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December 3, 2014

Scrapping science

For the past year, Gershow Recycling, Medford, New York, has helped to bring the Tesla Science Center at Wardenclyffe one step closer to its opening date. The scrap processing company says it has been providing scrap metal collection containers at the site of the scientific education and innovation center as part of the cleanup effort, resulting in the removal of more than 23.5 tons of scrap metal in a year’s time.

The Tesla Science Center at Wardenclyffe (formerly Friends of Science East) is a nonprofit organization formed to develop a regional science and technology center at the site of the alternating current electricity and neon lighting inventor’s former Wardenclyffe laboratory. The Shoreham, New York, site contains the only remaining laboratory where engineer and inventor Nikola Tesla conducted research, according to the science center’s website, www.teslasciencecenter.org.

 

Carton consumption

The marketers of Icebox Water thought inside the box when it came to packaging this on-the-go water. Composed of 74 percent cardboard and pressed paper, “the greenest packaging available” for water is 100 percent recyclable and is compostable in up to 24 months, unlike a traditional polyethylene terephthalate (PET) plastic bottle, according to the company.

While some mills recycle the cartons into tissue, others use the paper fibers to make office paper, Icebox says.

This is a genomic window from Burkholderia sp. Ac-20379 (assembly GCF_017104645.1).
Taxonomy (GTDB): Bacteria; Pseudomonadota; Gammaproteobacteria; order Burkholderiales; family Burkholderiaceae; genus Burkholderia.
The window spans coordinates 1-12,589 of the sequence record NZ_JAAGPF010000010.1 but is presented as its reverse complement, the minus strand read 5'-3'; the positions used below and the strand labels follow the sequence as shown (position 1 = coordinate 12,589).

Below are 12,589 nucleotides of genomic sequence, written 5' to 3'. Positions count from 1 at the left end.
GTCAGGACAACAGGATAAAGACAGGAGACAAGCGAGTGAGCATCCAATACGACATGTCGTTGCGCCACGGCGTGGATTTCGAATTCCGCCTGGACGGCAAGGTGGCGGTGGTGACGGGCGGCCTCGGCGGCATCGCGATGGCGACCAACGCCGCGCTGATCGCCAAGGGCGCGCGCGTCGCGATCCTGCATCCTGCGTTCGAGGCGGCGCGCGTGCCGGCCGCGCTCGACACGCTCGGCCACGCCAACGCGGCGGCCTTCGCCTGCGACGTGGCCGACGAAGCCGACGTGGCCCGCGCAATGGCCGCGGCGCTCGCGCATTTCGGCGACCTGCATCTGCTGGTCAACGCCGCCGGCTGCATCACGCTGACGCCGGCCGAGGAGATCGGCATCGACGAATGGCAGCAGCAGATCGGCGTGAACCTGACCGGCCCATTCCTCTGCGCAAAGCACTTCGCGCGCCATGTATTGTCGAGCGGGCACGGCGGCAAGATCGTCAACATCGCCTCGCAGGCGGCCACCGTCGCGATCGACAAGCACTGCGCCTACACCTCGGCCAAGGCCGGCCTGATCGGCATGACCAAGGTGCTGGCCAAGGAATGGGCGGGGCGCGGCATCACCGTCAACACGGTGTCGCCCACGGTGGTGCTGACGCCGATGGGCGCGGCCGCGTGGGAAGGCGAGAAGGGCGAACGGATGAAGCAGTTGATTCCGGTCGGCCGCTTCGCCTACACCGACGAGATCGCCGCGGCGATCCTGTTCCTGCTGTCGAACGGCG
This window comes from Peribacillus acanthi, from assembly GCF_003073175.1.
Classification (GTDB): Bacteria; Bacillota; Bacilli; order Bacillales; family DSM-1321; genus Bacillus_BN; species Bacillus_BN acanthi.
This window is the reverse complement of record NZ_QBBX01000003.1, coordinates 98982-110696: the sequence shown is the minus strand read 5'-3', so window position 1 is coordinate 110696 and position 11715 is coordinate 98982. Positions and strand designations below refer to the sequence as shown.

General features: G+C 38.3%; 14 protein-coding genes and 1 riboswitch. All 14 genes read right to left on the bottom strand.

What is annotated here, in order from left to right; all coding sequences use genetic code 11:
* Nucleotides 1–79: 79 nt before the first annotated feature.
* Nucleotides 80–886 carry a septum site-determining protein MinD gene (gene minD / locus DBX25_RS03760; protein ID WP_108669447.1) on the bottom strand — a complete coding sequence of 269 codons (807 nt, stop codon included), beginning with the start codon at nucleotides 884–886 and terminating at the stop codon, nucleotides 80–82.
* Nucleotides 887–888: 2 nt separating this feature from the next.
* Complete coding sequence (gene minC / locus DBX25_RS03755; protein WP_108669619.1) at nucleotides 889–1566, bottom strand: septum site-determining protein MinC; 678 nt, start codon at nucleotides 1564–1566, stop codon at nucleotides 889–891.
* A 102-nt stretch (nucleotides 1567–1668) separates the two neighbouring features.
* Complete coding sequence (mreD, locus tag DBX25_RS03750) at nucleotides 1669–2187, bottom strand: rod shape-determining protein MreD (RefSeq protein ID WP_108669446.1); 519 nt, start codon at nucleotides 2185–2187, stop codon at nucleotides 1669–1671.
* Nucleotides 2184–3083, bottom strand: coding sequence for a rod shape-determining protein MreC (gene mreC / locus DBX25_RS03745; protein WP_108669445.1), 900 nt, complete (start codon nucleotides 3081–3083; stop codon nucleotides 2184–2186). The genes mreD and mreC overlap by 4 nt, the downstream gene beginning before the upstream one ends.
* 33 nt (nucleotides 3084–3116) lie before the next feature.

The water is sourced from True North Springs in Notre Dame Bay, Canada. For more information, visit www.icebox-water.com.

 

Wearable waste

As a full-service recycling center, Dockery Recycling, Selma, California, processes typical recyclable materials, such as old corrugated containers (OCC), polyethylene terephthalate (PET), old newspapers (ONP) and glass, among other materials. After years of helping the agricultural industry to recycle old materials ranging from plastic irrigation hoses to broken crates, Dockery’s owners decided to make more out of the lay-flat irrigation tubing that piles up in the millions of pounds in landfills. The 300-foot-long hoses range from 4 inches to 14 inches in width.

Founded in 2013, Landfill Dzine is a family-owned business that processes products used in agriculture into new products. The company takes lay-flat irrigation tubing—made of plastic, nylon and rubber—and turns it into fashion. Purses, wallets, flip flops, belts and other accessories have roots in recycling as they once served as irrigation tubing for crops in California, the company says.

While much of the old tubing is green and blue, resulting in most products incorporating those two colors, the company introduces bamboo and cotton to its line to add variety. For more information, visit www.landfilldzine.com.

 

Do you have a unique recycling-focused story? Please send a press release to Megan Workman at mworkman@gie.net.